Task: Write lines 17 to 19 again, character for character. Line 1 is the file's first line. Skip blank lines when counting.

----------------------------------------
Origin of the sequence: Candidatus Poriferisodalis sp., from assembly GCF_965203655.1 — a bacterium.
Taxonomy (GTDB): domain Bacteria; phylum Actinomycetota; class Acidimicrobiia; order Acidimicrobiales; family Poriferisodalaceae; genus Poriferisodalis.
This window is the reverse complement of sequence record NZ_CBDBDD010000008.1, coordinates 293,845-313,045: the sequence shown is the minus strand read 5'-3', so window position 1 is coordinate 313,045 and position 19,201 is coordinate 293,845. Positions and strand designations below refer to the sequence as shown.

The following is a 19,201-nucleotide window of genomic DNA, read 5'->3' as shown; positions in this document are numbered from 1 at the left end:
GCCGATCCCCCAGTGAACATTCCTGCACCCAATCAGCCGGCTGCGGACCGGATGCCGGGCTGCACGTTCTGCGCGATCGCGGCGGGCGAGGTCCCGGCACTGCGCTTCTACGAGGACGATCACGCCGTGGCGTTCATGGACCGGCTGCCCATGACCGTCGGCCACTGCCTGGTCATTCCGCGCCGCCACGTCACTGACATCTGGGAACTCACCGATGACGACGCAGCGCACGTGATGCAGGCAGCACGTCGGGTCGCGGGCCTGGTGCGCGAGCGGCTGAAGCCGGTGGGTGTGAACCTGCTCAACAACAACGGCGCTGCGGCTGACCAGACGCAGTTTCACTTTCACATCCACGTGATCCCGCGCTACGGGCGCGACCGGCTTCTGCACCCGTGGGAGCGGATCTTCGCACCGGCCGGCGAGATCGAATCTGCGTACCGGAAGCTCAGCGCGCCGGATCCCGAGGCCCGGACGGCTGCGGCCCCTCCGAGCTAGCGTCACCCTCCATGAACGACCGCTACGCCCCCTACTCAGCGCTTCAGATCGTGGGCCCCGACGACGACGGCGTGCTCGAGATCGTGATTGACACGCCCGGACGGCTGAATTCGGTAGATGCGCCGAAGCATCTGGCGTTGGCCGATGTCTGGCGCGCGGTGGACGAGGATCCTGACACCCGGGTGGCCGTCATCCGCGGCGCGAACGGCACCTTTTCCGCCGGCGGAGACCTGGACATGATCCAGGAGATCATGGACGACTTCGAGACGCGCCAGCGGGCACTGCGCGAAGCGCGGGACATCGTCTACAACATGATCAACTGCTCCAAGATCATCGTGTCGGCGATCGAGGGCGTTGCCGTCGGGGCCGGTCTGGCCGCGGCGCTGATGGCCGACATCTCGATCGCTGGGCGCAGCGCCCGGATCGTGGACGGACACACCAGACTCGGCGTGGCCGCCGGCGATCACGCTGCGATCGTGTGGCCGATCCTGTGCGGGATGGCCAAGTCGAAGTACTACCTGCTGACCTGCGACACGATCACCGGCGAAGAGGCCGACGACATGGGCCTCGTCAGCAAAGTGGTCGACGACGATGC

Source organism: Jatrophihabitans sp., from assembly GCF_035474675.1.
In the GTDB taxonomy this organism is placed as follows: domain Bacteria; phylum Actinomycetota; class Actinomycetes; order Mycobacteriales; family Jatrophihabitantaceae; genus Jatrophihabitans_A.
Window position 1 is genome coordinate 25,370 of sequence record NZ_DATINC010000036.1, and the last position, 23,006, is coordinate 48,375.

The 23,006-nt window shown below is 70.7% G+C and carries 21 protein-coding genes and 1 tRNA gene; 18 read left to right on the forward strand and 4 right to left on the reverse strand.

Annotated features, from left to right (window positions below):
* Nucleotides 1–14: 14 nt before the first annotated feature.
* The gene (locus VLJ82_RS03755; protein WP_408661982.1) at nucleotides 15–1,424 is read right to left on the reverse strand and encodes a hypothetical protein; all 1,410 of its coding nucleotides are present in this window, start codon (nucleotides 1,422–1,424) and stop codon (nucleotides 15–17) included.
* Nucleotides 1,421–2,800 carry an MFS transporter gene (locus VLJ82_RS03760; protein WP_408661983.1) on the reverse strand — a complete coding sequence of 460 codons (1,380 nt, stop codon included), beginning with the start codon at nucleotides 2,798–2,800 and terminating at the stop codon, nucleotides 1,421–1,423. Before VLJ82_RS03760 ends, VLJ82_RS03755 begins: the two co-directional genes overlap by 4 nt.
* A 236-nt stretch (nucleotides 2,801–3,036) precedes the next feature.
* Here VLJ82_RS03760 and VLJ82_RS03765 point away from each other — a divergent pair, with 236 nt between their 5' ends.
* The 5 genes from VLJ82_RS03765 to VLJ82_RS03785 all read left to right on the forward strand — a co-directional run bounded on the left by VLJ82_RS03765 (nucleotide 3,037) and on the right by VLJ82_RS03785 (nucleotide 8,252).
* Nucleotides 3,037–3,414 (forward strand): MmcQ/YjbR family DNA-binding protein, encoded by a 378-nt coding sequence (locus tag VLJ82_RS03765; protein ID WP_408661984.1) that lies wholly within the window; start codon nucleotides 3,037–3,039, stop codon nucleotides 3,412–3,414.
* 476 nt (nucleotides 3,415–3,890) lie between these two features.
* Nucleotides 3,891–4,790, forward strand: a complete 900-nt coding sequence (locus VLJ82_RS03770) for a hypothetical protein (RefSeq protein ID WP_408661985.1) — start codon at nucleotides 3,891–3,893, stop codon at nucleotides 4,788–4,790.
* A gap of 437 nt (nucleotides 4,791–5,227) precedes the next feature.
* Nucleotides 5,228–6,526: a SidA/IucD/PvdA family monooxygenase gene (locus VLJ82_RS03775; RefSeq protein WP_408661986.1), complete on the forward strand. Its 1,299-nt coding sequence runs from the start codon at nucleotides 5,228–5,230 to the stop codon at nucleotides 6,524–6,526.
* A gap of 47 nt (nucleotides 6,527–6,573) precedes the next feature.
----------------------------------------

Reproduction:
* Nucleotides 3,037–3,414 (forward strand): MmcQ/YjbR family DNA-binding protein, encoded by a 378-nt coding sequence (locus tag VLJ82_RS03765; protein ID WP_408661984.1) that lies wholly within the window; start codon nucleotides 3,037–3,039, stop codon nucleotides 3,412–3,414.
* 476 nt (nucleotides 3,415–3,890) lie between these two features.
* Nucleotides 3,891–4,790, forward strand: a complete 900-nt coding sequence (locus VLJ82_RS03770) for a hypothetical protein (RefSeq protein ID WP_408661985.1) — start codon at nucleotides 3,891–3,893, stop codon at nucleotides 4,788–4,790.